International Women’s Day 2021: amazing stories

Bec Shelley

When Bec Shelley had her first child 15 years ago, she was the odd one out among her friends for choosing to stay at home. But an enlightened boss helped her pioneer a flexible work option that enabled her to keep her career on track. Bec is a partner in our insurance and government practices, based in our Canberra office. She shares her story.

Bec Shelley with her son Jack
Bec with her son Jack

Even though I come from a family of scientists, I always knew I wanted to be a lawyer. I must have told my year three teacher about my aspirations because she even wrote a note about it in my end-of-year diary!

After uni, I did a 12-month stint in a local Canberra firm where I did everything from criminal to family law. I moved to another law firm for three years, where I did NSW workers compensation work, and then I moved to the Australian Government Solicitor. I was in the litigation area and led the Commonwealth compensation team, as well as doing some immigration and public liability work.

Flexible working before it was a ‘thing’

I had my first baby while I was working at the Australian Government Solicitor. (I now have three children, aged 14, 13 and 10). I didn’t want to go back to work full time so I ended up striking an arrangement with a friend at a law firm that let me work from home while my children were little. I kept practising by working at night, after the children went to bed. This gave me the best of both worlds: I could be at home with the kids during the day and keep my career going at night.

I feel really lucky to have had that opportunity. My boss was very ahead of the curve in terms of his thinking and willingness to embrace flexible working arrangements. Of course, we didn’t call it that: flexible working wasn’t a thing then. It was just the arrangement we worked out. Sometimes I worked 40 hours a week, sometimes 20. My boss understood that you don’t have to be in the office from 9 to 5 to get work done and be productive for a client.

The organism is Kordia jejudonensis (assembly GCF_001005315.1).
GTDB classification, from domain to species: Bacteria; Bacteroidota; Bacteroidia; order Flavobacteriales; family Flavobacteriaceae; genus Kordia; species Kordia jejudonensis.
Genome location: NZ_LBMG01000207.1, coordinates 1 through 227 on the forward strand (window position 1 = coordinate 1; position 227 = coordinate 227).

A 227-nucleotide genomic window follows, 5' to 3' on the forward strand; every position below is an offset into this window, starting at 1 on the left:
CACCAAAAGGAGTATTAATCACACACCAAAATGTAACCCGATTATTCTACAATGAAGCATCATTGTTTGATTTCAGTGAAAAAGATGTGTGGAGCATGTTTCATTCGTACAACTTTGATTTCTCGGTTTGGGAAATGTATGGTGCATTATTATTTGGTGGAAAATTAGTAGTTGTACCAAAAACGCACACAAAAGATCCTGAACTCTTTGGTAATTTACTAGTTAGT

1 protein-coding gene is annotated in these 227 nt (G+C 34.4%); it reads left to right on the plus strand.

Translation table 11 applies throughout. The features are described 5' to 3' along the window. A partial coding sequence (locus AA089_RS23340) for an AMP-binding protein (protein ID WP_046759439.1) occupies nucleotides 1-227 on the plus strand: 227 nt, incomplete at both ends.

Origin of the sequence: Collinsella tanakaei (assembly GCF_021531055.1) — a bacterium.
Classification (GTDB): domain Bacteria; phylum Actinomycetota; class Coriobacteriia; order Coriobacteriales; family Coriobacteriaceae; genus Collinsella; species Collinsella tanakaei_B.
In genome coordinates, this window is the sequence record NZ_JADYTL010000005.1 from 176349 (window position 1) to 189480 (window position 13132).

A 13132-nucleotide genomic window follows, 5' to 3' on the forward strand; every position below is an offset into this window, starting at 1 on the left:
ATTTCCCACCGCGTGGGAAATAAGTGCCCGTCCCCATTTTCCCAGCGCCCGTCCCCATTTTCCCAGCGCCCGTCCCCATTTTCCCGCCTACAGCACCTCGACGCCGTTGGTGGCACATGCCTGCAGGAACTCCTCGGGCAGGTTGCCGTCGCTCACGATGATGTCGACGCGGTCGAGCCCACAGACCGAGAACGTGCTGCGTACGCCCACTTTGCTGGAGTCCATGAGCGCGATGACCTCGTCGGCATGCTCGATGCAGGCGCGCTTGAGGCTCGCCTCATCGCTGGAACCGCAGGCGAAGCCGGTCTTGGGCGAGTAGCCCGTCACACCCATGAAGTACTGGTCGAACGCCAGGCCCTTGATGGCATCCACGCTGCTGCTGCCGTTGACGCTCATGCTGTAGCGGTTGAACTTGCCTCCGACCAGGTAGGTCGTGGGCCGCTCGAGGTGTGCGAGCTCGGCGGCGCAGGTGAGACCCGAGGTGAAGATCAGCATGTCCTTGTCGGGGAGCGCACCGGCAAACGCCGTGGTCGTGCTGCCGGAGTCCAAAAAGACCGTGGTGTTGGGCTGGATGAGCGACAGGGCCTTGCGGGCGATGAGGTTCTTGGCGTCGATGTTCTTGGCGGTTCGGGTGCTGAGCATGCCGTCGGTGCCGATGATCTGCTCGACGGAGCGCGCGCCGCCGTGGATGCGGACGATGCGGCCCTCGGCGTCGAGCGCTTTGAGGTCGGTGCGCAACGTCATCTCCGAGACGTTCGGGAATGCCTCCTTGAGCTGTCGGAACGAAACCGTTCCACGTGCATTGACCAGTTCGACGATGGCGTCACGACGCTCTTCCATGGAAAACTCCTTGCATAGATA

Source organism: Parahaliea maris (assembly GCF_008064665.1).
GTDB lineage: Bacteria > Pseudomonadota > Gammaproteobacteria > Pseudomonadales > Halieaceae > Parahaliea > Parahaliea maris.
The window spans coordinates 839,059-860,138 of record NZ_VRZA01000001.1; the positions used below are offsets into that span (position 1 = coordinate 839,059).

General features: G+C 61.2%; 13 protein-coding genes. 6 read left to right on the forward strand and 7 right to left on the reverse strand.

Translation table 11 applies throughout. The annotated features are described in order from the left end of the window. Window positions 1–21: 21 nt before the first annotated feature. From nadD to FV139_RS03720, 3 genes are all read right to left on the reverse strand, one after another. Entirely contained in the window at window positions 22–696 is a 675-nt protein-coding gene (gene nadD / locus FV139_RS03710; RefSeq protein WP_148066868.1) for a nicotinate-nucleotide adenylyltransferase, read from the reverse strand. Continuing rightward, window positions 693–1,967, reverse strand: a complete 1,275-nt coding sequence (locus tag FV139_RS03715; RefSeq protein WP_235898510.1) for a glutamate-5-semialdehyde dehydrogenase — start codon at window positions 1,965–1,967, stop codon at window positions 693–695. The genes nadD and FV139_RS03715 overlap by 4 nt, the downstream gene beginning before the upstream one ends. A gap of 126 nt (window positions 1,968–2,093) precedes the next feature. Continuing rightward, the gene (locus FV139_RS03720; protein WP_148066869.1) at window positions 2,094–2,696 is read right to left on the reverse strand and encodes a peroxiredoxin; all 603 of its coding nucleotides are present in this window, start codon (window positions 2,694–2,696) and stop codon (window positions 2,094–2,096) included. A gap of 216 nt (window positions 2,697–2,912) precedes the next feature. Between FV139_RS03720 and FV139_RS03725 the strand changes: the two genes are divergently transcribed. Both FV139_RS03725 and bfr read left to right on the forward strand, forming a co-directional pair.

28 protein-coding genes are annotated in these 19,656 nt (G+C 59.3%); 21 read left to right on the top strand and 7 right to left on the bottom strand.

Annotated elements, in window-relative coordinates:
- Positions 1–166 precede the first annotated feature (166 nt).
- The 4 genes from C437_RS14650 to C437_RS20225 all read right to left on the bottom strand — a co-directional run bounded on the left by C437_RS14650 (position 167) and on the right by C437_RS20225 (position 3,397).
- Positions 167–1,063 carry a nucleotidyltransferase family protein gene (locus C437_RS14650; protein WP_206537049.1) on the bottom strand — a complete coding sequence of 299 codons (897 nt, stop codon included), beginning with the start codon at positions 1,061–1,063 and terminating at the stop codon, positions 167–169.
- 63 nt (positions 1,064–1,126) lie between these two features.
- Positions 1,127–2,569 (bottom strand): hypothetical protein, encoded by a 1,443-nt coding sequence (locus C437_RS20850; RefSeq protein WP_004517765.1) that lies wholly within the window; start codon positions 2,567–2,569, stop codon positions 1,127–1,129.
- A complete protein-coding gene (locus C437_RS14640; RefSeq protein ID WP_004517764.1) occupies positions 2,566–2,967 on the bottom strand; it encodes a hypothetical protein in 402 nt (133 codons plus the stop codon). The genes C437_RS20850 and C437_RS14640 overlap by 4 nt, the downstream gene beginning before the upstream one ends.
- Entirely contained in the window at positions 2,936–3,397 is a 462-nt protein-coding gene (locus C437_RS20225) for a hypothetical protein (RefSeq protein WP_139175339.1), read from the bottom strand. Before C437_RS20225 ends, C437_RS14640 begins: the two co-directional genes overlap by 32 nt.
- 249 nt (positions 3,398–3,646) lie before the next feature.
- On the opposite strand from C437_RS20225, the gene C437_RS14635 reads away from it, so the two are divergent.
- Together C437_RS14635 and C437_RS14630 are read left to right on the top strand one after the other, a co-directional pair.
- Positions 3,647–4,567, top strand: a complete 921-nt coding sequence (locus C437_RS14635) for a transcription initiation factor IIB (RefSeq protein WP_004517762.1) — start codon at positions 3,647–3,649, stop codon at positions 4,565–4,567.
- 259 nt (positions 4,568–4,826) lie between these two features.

Odd one out

I was definitely the odd one out by wanting to be at home with the kids and not returning to work full time in the office. No men that I knew of were taking parental leave at the time. And interestingly there wasn’t support from other females either. But I knew I wanted to be with the kids for those early years because you never get those years back.

I’m happy to see that’s changed during my career. It’s not frowned on for dads to stay at home now. Women can take time out to have babies and not have to fear it’s the end of their career. There’s no reason for women not to make it all the way to the top. There is so much awareness in society about the so-called glass ceiling and the importance of having gender diversity on boards and female representation at all levels of an organisation. There is too much momentum for this to stop. As long as women have the choice as to how they manage their careers, that’s the important thing.

Making another move

In 2014, when my last baby started primary school, I returned to the office three days a week. I joined Hall & Wilcox in early 2017. I wasn’t unhappy at my previous firm but when the opportunity came up to join Hall & Wilcox’s growing Canberra office, I jumped at it. It gave me a chance to work in a new jurisdiction with new clients. You don’t get many opportunities like that when you’re 20 years into a career.

I really enjoy the cut and thrust of working in litigation. I like the pressure and the intensity of it, the exposure to clients and opposing lawyers, working hard to get a good result for my client.

I love the culture at Hall & Wilcox. The transparency from Managing Partner Tony Macvean and the firm’s leadership team is fantastic. During the COVID-19 pandemic, nothing was kept secret. Everyone knew what was happening with their jobs and the workflows in the Firm and I think the knowledge helped relieve people’s stress. Everybody at Hall & Wilcox has an important role in the success of the firm and it truly is ‘one firm’ with great cross-collaboration between teams and practices.

Becoming a partner

As I mentioned before, it’s important that women have choice in their careers. But you have to make peace with your choices. I can’t stamp my feet that I didn’t become a partner until I was in my mid-40s when my friends from uni became partners 10 years ago. I was out of the office for eight years by my own choice. I kept up with the law and maintained my skills but I didn’t have the professional profile that I would have had being in an office. That was my choice, I don’t regret it and I got there in the end. Women have the world at their feet these days, my advice is to make the choices that work for you.